And to think all of this time...while these calculator-proficient, higher-thinking, endearing egghead types have been deep in the heart of Europe, possibly creating both the greatest and worst moment of discovery in our world...I've been worrying about what Dubya and his legacy has done to the global landscape. Or the elections even. Or even how much the cost of food has gone up since the first of the year. Talk about missing the memo...sheesh. And is it just me, or does this LHC collider look like a cousin of 'The Machine' from the movie "Contact" with Jodie Foster??
Cuing the greatest song about time travel gone a bit problematic..."'39" by Queen. (Video...well, audio anyway...from YouTube, as always with me.)
Slight sidebar: My favourite song ever from Queen (and I'm quite the Queen fanatic), and it's a damn nice one to celebrate with and/or go out on. Lyrics to "'39" can be found here. (Bet you didn't know Queen's lead guitarist, Brian May, is now Dr. Brian May, astrophysicist, did you?? Bless the Great Bri, he actually understands all of this stuff, and he even addressed this whole LHC 'switch-on' in his "Bri's Soapbox" column today. It wasn't only Freddie who wanted to reach for the stars, folks...Brian's journey has just been a bit more of a scientifically-grounded one.)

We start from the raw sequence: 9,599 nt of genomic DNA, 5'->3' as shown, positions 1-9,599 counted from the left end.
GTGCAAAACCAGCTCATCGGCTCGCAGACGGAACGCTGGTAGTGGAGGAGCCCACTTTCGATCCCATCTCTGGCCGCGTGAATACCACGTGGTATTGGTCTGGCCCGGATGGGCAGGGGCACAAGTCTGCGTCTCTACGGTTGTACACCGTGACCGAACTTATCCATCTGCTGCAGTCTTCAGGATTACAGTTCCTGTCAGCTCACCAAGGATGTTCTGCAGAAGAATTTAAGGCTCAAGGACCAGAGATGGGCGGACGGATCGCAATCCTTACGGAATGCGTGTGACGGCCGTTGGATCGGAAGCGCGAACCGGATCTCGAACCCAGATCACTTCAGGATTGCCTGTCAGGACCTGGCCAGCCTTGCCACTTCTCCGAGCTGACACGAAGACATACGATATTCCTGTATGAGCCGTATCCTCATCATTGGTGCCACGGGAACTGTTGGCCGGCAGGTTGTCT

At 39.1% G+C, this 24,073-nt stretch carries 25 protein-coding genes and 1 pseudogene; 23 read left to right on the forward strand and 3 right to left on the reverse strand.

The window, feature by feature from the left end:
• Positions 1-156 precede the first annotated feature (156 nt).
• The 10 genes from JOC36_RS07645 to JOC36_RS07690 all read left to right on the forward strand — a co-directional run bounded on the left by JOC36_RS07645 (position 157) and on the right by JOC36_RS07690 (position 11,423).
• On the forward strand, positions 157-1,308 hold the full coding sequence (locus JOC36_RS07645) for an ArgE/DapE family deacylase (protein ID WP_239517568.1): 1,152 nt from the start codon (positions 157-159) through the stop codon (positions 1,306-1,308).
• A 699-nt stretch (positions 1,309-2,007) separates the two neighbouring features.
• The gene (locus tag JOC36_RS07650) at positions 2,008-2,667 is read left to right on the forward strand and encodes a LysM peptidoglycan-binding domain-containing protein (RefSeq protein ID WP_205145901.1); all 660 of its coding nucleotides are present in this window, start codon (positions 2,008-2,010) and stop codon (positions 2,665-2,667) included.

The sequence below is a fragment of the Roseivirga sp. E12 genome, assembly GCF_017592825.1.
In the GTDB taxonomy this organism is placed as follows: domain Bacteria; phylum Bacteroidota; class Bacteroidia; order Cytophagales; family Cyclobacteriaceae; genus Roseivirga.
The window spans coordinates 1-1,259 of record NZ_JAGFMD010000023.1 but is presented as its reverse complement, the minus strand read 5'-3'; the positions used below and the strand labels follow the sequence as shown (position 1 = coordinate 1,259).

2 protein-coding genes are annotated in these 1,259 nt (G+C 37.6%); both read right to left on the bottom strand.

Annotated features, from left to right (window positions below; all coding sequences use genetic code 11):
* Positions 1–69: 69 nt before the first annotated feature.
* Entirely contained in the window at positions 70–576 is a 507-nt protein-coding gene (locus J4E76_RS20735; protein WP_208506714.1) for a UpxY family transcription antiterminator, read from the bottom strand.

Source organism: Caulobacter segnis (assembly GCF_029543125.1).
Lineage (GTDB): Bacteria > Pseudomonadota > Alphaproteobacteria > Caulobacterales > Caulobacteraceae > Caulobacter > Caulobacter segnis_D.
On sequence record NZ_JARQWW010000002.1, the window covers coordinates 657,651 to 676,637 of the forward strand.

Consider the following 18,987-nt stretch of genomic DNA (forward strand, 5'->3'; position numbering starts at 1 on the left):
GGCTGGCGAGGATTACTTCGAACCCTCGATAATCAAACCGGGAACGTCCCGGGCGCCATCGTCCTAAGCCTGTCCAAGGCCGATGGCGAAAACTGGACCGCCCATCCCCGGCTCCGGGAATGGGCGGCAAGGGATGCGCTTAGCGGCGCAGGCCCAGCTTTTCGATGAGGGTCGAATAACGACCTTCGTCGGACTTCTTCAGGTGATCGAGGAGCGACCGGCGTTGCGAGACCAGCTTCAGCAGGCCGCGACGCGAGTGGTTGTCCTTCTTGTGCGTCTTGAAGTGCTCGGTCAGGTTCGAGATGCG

I personally like to think positive: the world as we all know and sometimes love it will not end, a separate universe will not be created (or, if it does, I'm sure all the "Dr. Who" fans, Bless them, will gladly sign up to populate that one), I will still make it out to see the Carolina Rollergirls play their opener this weekend, and maybe I will someday take that long-dreamt after trip to Tuscany and the countryside of Italy.
But, on the off chance something does go haywire on Wednesday and we all find ourselves hopelessly adrift somewhere 'else', let me quote the wonderful Truman Burbank from the equally brilliant "The Truman Show":
"Good morning, and in case I don't see ya, good afternoon, good evening, and good night!"